Logistics

Gridlock on the Monash if the Port Hastings Development Goes ahead

 

MELBOURNE’S busiest arterial roads, the Monash Freeway and the Ring Road, could grind to a halt should the Port of Hastings become a second container port.

An extra 40,000 trucks a day would hit the roads, according to two independent reports on the impact on traffic of the new port.

Consultant Deloitte, in leaked road modelling seen by the Herald Sun, has estimated that an extra 30,000-35,000 trucks would take to the Monash on a weekday.

Refer to Victoria University Paper Build it but will they come by clicking here

Dr Hermoine Parsons - Director Institute for Supply Chain and Logistics & Mr Peter Van Duyn

Dr Hermoine Parsons - Director Institute for Supply Chain and Logistics & Mr Peter Van Duyn

The Size of Container Ships

The size of modern ships is quiet mind blowing.  The future of logistics is to use Super size container ships that are completely automated.  To read more about why Western port is unsuitable for shipping by industry experts visit the link to the recent conference notes. It makes no sense at all if large corporations have Logistics and warehousing investment on the other side of the bay. To add further transport costs and overheads is not realistic.  Meanwhile here is a visual reference.  Four times higher than the San Remo Bridge and twice the length of the MCG.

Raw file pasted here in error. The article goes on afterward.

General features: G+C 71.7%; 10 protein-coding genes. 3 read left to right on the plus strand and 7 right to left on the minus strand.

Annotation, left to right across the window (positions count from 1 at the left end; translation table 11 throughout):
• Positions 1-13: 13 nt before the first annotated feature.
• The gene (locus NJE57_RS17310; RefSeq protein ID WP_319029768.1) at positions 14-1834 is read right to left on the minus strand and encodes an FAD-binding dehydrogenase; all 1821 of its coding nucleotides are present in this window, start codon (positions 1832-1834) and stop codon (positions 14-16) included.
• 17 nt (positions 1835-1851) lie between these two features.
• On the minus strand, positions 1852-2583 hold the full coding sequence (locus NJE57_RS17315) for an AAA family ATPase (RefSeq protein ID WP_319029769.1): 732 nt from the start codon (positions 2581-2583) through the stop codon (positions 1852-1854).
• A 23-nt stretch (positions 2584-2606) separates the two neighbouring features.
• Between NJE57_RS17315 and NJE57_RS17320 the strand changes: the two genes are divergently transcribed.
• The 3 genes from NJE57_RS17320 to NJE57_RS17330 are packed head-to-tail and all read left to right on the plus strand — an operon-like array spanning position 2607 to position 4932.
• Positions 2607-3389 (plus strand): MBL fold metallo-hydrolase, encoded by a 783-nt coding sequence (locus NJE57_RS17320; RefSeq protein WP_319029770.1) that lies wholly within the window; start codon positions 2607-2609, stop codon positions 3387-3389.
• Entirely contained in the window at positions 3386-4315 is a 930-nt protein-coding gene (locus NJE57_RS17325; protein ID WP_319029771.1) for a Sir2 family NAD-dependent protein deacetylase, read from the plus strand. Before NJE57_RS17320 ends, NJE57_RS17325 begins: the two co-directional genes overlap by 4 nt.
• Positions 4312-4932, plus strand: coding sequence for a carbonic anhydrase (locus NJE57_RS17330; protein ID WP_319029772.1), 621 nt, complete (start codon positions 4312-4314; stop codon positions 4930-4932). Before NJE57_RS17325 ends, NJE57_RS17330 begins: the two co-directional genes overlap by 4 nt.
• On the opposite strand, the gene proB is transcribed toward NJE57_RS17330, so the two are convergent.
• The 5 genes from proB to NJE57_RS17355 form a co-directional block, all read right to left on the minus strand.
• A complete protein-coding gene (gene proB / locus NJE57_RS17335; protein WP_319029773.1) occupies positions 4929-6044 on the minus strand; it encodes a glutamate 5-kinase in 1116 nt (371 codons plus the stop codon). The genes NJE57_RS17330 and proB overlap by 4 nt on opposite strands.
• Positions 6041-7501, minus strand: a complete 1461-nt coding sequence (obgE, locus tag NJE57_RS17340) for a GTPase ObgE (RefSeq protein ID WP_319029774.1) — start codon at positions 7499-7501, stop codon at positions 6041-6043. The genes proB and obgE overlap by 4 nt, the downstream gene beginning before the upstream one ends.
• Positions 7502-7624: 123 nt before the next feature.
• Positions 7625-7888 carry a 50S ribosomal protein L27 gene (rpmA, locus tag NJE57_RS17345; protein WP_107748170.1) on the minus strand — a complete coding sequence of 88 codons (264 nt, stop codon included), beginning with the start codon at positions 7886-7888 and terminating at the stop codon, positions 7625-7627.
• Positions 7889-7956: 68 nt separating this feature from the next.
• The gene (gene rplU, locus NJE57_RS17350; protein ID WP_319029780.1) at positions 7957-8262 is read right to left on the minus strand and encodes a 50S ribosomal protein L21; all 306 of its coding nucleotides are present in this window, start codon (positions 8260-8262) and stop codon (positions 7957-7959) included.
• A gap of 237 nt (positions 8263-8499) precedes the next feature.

Modern Container Ships

Modern Container Ships

Build it but will they come?

Recently members of the group attended a Victoria University conference to look at the Logistics and Supply chain issues surrounding the development of the Port of Hastings.  

The Victorian Government is committed to expanding the Port of Hastings as Victoria’s next container freight port. An allocation of $110 million was made in May 2013 to fund the planning of the proposed port by the newly established Port of Hastings Development Authority, with all necessary planning and environmental approvals to be completed by 2017. The plan is for construction to begin in 2018 and to be completed by 2027 at the latest, excluding major road and rail construction across Metropolitan Melbourne, at an estimated cost of $12 billion. 

Planning for the alternatives to the Port of Hastings ceased in May 2013, yet long lead times in planning for and delivering new port capacity requires a continuation of planning for alternatives, should for any reason, the Port of Hastings development project fail.

Read a full outline of the conference at the Victoria University site